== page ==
September 2008
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5 Photo tips as of 16 September 2008

Tip 16 (Sun burning): Not easy to do, but in areas where the sun can be harsh, it is not easy to take photos without the sun burning everything in the photo. You can either try and recover details using external software such as Photoshop, or you can try and take photo when the sun is not high overhead.

Tip 17 (Composition): Composition is everything in shooting a good photo. When trying to shoot a great looking photo, make sure that you are not trying to cramp too many things in the same photo (if it comes out well, then good; but many times you end up making compromises). Focus on getting a good composition in the photo, and you can always end up taking more photos with the other objects in the neighborhood.

Tip 18 (Tourist Remover): When you have a structure with many tourists in front, and you really desire a shot without so many tourists, take plenty of shots of the structure from the same location, and at different periods of time. Software (such as Adobe’s Photoshop Elements) allows you to remove tourists (if they are present in one photo, and absent in another).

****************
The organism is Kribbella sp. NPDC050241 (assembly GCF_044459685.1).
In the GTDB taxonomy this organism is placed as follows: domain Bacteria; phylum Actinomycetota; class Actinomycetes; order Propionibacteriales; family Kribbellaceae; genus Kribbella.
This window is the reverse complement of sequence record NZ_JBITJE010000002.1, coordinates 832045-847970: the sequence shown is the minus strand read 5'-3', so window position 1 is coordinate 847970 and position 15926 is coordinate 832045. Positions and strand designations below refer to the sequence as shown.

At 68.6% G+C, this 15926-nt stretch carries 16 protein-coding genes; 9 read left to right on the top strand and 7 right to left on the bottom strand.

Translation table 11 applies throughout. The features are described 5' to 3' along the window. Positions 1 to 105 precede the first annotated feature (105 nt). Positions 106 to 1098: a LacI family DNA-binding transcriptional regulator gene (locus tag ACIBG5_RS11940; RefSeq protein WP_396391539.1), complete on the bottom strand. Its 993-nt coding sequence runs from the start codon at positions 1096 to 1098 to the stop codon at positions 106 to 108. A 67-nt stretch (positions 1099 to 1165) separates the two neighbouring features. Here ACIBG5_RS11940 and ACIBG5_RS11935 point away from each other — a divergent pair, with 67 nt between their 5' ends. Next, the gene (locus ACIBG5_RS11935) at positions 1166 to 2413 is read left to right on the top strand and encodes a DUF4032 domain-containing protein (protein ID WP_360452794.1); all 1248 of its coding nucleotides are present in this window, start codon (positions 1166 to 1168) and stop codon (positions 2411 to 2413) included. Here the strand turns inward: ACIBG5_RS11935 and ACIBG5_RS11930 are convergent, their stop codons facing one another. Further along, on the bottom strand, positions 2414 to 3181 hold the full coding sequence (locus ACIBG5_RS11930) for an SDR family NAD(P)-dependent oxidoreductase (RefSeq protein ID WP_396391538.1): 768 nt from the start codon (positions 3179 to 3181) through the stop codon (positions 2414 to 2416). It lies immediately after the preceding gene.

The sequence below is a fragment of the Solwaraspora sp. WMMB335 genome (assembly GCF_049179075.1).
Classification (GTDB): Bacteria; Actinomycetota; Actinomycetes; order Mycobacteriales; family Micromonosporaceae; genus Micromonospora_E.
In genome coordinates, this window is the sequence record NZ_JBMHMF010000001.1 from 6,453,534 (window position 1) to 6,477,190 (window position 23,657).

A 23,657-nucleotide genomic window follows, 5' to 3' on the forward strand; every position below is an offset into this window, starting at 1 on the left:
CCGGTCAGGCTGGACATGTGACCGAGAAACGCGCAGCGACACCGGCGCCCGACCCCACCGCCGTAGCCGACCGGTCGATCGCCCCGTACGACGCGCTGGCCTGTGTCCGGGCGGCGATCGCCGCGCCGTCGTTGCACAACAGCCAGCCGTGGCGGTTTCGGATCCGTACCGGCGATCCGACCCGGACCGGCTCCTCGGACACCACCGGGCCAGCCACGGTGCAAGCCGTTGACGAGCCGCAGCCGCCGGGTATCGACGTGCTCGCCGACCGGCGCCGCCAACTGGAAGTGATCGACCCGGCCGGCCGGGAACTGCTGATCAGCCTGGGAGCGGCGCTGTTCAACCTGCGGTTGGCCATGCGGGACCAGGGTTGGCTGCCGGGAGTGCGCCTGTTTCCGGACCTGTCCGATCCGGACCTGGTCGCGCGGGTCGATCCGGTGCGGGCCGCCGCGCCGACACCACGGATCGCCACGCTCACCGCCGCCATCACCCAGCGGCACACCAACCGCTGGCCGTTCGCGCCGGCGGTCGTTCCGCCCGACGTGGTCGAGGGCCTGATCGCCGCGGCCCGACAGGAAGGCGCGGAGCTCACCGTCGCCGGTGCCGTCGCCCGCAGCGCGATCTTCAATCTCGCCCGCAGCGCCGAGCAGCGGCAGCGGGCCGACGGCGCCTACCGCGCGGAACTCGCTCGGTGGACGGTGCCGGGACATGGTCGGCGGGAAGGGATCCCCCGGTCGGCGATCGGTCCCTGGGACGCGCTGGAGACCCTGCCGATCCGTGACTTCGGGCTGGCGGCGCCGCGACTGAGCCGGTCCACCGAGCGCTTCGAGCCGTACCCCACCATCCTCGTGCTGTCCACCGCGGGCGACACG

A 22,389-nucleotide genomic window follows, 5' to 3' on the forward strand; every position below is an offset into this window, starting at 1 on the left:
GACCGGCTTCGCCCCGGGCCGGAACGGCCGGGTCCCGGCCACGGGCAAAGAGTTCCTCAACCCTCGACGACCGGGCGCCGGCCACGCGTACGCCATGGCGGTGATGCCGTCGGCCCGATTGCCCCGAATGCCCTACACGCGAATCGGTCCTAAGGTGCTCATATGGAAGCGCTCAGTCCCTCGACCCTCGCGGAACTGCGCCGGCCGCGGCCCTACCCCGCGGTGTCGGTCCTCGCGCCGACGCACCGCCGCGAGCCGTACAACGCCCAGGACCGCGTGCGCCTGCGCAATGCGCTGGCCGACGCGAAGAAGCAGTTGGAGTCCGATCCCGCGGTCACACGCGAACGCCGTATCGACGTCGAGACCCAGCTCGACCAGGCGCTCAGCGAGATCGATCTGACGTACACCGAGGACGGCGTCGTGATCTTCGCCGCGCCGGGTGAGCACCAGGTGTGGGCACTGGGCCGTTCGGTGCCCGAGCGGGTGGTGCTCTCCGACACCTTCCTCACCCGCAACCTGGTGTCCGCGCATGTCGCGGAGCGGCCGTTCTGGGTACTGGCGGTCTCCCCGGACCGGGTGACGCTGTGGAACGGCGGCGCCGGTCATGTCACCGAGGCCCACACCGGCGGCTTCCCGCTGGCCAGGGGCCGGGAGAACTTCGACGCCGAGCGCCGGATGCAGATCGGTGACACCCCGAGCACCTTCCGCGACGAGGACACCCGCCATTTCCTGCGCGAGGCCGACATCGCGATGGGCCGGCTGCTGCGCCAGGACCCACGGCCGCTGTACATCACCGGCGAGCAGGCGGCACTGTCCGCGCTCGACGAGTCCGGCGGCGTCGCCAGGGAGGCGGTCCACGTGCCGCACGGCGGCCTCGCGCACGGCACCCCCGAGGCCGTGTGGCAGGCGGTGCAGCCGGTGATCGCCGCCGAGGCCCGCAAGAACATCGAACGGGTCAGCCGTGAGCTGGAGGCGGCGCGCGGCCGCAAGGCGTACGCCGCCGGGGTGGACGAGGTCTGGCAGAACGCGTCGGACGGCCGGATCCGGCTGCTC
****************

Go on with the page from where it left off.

Tip 19 (Taking a photo of a great building): When taking a photo of a structure, take some time to look at the architecture of the structure; look at the lines of the building. Then compose the photo such that you get a photo that looks complete.

Tip 20 (Taking a photo of a structure): When taking a photo of a historical structure such as a photo of the Taj Mahal (where you have the luxury of no major buildings nearby and you can move around a bit), then try to take the photo such that the structure (and its associated gardens / paths, etc) come out symmetrical and in the horizontal structure of the photo. It looks much better that way.

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